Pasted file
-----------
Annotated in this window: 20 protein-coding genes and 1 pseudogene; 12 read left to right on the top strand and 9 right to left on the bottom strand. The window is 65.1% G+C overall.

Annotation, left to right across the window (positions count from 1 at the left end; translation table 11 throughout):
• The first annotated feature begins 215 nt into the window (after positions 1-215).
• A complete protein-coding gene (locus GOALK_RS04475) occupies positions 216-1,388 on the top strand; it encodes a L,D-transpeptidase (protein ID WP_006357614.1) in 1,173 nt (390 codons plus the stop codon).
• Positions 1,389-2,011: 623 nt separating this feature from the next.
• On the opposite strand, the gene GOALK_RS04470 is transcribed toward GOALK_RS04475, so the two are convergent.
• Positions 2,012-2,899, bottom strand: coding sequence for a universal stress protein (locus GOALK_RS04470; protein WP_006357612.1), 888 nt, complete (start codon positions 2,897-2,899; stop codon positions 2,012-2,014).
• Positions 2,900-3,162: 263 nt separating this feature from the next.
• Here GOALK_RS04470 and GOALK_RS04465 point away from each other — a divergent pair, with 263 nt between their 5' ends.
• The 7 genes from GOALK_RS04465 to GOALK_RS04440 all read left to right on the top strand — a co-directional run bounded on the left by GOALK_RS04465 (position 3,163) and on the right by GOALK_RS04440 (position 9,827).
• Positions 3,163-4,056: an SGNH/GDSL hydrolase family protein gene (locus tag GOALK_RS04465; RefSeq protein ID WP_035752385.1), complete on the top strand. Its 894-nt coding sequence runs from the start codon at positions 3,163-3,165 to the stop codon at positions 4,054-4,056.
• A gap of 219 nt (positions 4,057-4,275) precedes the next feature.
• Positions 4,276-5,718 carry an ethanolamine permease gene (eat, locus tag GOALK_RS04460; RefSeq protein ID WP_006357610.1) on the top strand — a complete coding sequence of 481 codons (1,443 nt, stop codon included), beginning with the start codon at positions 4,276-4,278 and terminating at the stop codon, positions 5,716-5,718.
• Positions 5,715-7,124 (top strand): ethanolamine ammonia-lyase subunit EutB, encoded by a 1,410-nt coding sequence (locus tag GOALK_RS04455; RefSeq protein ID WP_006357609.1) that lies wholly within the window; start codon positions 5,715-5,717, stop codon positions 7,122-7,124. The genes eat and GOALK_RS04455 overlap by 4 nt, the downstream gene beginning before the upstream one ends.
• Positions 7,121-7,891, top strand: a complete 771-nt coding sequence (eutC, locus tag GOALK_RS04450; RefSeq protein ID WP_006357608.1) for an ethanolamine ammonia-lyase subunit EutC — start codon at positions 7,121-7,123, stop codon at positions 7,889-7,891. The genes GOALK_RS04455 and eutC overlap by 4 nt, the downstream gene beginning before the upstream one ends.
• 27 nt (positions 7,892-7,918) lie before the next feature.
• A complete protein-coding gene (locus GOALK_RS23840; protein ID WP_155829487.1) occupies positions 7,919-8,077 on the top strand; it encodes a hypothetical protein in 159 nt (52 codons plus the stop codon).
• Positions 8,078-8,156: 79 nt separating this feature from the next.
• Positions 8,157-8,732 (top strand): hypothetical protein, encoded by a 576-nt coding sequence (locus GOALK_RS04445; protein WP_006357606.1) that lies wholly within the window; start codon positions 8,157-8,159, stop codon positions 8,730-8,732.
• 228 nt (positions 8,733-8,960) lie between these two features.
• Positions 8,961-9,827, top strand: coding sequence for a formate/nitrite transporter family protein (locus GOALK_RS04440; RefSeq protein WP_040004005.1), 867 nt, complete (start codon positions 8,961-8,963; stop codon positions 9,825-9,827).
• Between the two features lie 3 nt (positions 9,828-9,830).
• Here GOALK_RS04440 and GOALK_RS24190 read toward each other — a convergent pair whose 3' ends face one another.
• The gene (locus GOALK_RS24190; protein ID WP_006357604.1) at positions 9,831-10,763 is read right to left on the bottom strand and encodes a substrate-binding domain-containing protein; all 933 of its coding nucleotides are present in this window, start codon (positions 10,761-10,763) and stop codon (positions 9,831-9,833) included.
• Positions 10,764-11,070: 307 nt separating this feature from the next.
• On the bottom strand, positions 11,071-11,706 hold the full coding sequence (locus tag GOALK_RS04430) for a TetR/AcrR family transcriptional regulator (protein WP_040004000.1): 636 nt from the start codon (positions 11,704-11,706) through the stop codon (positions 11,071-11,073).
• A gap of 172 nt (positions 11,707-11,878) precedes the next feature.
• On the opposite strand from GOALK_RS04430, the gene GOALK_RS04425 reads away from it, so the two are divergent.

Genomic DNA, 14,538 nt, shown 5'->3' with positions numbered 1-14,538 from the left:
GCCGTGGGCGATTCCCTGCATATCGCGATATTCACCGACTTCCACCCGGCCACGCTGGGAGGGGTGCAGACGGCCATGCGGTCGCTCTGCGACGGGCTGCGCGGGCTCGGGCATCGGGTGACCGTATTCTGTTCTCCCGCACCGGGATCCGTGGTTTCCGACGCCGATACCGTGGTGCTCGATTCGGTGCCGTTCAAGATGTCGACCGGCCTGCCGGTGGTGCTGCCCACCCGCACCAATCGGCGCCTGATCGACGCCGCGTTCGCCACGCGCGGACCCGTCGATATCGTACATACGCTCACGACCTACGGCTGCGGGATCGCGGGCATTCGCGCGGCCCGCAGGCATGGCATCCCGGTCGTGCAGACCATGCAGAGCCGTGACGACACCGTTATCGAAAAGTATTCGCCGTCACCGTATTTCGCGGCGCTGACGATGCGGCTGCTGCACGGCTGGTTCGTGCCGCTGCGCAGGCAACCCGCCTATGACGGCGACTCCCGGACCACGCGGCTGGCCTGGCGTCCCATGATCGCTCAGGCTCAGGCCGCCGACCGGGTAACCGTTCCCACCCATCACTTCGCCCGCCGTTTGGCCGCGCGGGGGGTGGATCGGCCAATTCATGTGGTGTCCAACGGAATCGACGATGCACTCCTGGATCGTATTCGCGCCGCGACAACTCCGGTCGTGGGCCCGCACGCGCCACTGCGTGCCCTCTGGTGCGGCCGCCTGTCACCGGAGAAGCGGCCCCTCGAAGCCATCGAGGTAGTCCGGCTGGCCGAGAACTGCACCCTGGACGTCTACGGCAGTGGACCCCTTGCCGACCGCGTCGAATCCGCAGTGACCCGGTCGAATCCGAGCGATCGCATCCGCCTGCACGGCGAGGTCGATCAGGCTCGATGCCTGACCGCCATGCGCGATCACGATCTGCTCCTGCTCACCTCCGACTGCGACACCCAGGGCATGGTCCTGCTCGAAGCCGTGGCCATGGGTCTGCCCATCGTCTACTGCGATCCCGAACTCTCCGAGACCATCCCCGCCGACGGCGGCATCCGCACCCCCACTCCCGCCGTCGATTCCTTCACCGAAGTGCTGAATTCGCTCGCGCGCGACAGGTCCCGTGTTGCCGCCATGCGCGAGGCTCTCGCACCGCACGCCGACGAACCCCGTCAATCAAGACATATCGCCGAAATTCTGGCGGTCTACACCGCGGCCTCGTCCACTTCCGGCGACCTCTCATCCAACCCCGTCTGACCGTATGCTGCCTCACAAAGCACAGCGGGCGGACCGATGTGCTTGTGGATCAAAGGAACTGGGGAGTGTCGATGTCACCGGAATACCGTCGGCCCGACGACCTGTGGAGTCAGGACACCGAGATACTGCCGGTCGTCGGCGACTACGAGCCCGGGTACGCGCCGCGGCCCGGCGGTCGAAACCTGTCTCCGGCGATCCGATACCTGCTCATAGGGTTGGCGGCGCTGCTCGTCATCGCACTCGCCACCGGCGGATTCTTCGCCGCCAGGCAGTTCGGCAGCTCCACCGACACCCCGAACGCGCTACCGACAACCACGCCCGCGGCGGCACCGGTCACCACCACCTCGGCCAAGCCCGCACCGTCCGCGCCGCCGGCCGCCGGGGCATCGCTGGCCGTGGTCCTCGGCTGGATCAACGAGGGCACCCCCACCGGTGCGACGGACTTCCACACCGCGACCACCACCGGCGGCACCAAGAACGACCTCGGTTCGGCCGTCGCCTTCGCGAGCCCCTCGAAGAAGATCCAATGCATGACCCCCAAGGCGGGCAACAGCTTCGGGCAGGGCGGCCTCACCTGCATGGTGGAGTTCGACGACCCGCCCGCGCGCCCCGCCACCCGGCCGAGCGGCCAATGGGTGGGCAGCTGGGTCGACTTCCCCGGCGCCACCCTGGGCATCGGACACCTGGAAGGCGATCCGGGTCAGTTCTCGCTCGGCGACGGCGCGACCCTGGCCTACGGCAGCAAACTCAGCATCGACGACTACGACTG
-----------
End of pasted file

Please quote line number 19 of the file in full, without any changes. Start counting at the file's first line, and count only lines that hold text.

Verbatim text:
• Positions 8,157-8,732 (top strand): hypothetical protein, encoded by a 576-nt coding sequence (locus GOALK_RS04445; protein WP_006357606.1) that lies wholly within the window; start codon positions 8,157-8,159, stop codon positions 8,730-8,732.